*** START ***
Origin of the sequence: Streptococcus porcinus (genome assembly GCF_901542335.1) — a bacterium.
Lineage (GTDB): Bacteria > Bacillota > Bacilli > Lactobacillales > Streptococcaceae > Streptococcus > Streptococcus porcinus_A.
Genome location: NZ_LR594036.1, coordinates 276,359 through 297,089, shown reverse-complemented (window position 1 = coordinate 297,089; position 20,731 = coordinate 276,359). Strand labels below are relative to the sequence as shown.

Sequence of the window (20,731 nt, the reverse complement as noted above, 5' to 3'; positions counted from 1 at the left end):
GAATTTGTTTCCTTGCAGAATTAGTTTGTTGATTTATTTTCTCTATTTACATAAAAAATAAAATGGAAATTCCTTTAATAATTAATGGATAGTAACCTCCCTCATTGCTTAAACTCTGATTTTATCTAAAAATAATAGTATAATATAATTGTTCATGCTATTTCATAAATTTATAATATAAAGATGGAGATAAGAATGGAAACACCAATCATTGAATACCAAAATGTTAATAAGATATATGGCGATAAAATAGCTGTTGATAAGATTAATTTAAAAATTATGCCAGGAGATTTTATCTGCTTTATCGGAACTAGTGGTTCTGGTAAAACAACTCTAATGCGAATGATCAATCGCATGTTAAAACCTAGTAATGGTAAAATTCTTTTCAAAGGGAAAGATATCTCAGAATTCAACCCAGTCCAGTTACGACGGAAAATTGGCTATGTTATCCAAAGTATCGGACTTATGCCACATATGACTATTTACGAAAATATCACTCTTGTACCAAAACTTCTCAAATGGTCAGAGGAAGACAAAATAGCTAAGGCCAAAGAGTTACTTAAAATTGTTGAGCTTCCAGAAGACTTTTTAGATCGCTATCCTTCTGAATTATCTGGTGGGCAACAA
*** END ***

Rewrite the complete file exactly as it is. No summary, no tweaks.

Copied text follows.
Origin of the sequence: Streptococcus porcinus (genome assembly GCF_901542335.1) — a bacterium.
Lineage (GTDB): Bacteria > Bacillota > Bacilli > Lactobacillales > Streptococcaceae > Streptococcus > Streptococcus porcinus_A.
Genome location: NZ_LR594036.1, coordinates 276,359 through 297,089, shown reverse-complemented (window position 1 = coordinate 297,089; position 20,731 = coordinate 276,359). Strand labels below are relative to the sequence as shown.

Sequence of the window (20,731 nt, the reverse complement as noted above, 5' to 3'; positions counted from 1 at the left end):
GAATTTGTTTCCTTGCAGAATTAGTTTGTTGATTTATTTTCTCTATTTACATAAAAAATAAAATGGAAATTCCTTTAATAATTAATGGATAGTAACCTCCCTCATTGCTTAAACTCTGATTTTATCTAAAAATAATAGTATAATATAATTGTTCATGCTATTTCATAAATTTATAATATAAAGATGGAGATAAGAATGGAAACACCAATCATTGAATACCAAAATGTTAATAAGATATATGGCGATAAAATAGCTGTTGATAAGATTAATTTAAAAATTATGCCAGGAGATTTTATCTGCTTTATCGGAACTAGTGGTTCTGGTAAAACAACTCTAATGCGAATGATCAATCGCATGTTAAAACCTAGTAATGGTAAAATTCTTTTCAAAGGGAAAGATATCTCAGAATTCAACCCAGTCCAGTTACGACGGAAAATTGGCTATGTTATCCAAAGTATCGGACTTATGCCACATATGACTATTTACGAAAATATCACTCTTGTACCAAAACTTCTCAAATGGTCAGAGGAAGACAAAATAGCTAAGGCCAAAGAGTTACTTAAAATTGTTGAGCTTCCAGAAGACTTTTTAGATCGCTATCCTTCTGAATTATCTGGTGGGCAACAA